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Peter O'Donnell is a freelance journalist who specializes in European health affairs and is based in Brussels, Belgium.
Antimicrobial resistance presents a challenge on a global scale that has received attention from the United Nations General Assembly among other governing bodies. Research and development for new antimicrobials and alternative medicines is needed to combat such a threat.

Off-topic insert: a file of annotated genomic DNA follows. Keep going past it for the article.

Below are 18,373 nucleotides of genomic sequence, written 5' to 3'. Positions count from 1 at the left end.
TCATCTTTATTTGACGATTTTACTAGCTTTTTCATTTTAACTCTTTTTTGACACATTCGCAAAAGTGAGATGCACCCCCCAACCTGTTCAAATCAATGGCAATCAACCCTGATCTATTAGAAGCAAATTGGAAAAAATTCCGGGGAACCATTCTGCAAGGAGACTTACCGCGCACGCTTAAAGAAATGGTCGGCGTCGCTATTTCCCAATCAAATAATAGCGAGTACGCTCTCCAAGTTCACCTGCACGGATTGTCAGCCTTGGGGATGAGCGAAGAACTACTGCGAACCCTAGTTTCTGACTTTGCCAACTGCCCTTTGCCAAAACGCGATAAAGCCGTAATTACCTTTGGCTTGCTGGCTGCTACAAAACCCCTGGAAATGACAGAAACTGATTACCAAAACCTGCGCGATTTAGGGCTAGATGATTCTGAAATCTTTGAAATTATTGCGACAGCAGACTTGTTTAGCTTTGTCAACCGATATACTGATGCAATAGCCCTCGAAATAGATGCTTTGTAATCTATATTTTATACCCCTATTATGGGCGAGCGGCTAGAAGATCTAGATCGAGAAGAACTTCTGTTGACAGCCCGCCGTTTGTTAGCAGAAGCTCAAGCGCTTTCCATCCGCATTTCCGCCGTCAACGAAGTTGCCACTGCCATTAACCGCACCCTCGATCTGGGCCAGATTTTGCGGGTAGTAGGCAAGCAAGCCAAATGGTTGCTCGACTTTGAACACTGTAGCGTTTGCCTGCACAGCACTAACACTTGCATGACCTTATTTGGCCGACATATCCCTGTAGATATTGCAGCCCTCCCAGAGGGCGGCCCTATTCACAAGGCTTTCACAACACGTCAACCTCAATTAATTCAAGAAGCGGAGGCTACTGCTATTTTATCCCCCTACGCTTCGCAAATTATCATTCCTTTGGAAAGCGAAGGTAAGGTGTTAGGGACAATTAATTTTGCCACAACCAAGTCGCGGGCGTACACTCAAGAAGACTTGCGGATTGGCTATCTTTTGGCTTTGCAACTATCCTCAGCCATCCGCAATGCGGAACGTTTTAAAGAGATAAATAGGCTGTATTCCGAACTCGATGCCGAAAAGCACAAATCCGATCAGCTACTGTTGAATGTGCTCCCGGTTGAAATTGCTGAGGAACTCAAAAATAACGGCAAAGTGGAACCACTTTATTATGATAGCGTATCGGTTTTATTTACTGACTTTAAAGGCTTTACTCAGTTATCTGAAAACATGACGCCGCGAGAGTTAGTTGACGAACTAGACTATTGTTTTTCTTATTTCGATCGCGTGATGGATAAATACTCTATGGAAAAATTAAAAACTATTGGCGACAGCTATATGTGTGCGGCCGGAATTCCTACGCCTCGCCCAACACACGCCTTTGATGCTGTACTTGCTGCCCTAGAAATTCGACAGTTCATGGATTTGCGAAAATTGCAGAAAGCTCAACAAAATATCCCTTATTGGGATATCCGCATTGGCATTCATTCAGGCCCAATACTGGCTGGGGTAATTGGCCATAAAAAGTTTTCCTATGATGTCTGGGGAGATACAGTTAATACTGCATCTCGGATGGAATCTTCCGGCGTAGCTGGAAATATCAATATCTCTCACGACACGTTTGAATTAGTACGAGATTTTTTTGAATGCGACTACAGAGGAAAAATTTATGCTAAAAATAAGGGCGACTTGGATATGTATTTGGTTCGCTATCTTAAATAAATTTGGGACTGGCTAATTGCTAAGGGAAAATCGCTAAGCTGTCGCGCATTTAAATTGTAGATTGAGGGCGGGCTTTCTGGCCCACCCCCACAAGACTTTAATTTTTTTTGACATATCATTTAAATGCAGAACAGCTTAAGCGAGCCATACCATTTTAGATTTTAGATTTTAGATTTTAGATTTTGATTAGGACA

September is proving to be a big month for tackling antimicrobial resistance, with, at the pinnacle, a full-day meeting dedicated to the subject in the high-profile context of the United Nations General Assembly in New York. This comes after AMR also received attention earlier in the month at the G20 summit in China and a G7 health ministers meeting in Japan. The G20 leaders affirmed the need to develop "evidence-based ways to prevent and mitigate resistance, and unlock research and development into new and existing antimicrobials." All this comes after a year of gathering concern expressed in forums as diverse as the World Economic Forum in Davos in January, in the UK government report published in May, and debates in the European Parliament. The UN meeting is a big deal. It is the first time that all 193 countries from around the world will sit down at head-of-government level with international officials, academics, civil society and the private sector to try to get a handle on the challenge of AMR. And a big deal meeting is appropriate, given the scale of the stakes – with apocalyptic predictions of mass fatalities emerging virtually every day from respected sources, with health ministers speaking openly of setting back health achievements by a hundred years if answers are not found, and with the WHO Director General warning of “the end of modern medicine”. The political declaration on the table at the UN meeting makes clear the consensus that resistance to antibiotics "is the greatest and most urgent global risk that requires increased attention and coherence at the international, regional, and national levels." And it points up the risks that AMR presents to "people most vulnerable to life-threatening serious infections, especially women giving birth, newborns, patients with certain chronic diseases, or those undergoing chemotherapy or surgery." Without a solution, "AMR is projected to cause millions of deaths worldwide with massive social, economic and global public health repercussions," it says. Mechanisms already exist for confronting the challenges. The UN text notes that "the blueprint for tackling AMR is the WHO Global Action Plan on Antimicrobial Resistance and its five overarching strategic objectives, developed by WHO". Within the 2030 Agenda for Sustainable Development there are commitments to address growing antimicrobial resistance and acknowledgements that AMR "challenges the sustainability and effectiveness of the public health response" to disease. And there is a role for the clinical trial community. As the UN text states, one of the keys to a solution lies in "sustained research and development for new antimicrobials and alternative medicines, rapid diagnostic tests, vaccines and other important technologies, interventions and therapies." It goes so far as to "underline that basic and applied innovative research and development, including in areas such as microbiology, epidemiology… is needed to better understand AMR and to support R&D of quality, safe, efficacious and affordable antimicrobial medicines, especially new antibiotics and alternative therapies, vaccines and diagnostics." It even takes the argument further, recognizing the hard economic facts underlying much of the penury of new medicines: a priority must be, it says, "resolving the lack of investment in R&D, including through the provision of incentives to innovate and improve public health outcomes, particularly in the field of antibiotics." The call is also being heard in Europe, where the EU has been running a programme to counter AMR since 2011 – although it is proving slow to report on what that actually achieved, and EU officials have been reticent about what the next steps might be, and when they might be taken. So much so that the European drug industry joined forces with European health campaigners to complain that the subject was completely ignored in the 'State of the Union' speech that the President of the European Commission delivered in early September. Plenty of concern. Plenty of mechanisms and agencies involved. But not so much action yet. And not just in Europe. Worldwide, the problem is broadly acknowledged but effective responses are not so evident. Partly this is due to the complexity and scope of the problem. The UN text blames "inappropriate use of antimicrobial medicines in human, animal, food, agriculture and aquaculture sectors." It also points to lack of access to health services, to diagnostics and to laboratory capacity. And it remarks on the risks from "residues of antimicrobials contaminating soil, crops and water." A solution depends on coherent action – but the evaluation of the problem varies as widely as the range of causal factors. Poorer countries are less keen to take radical action. As the UN text also recognises, "lack of access to health services and access to antimicrobial medicines in developing countries contributes to more deaths than AMR," and it easy to see therefore why AMR has yet to become a priority there. Widespread use of antibiotics in agriculture – particularly in China, but again also in many poorer countries – is not easy to counter. Even in Europe, attempts to tighten up on using antibiotics in animal feed and in veterinary practice runs into resistance in southern European countries. A first step was taken just ahead of the UN meeting when a dozen drug firms - both branded and generic – made a public commitment to get more energetically involved in the fight. They have promised to clean up their manufacturing processes by 2020, to back better information campaigns to doctors and patients, and to work on new business models that could ease access to vaccines and new antibiotics. It is only one step, but it is a step that offers some concrete action. Since the drug industry in general is at the root of the problem – in that it produces antibiotics, even if the problem comes from over-use and inappropriate use – it would be fitting for the drug industry to take a bigger role in pushing for solutions. Who is ready to join the self-declared dirty dozen of firms who have so far stepped up?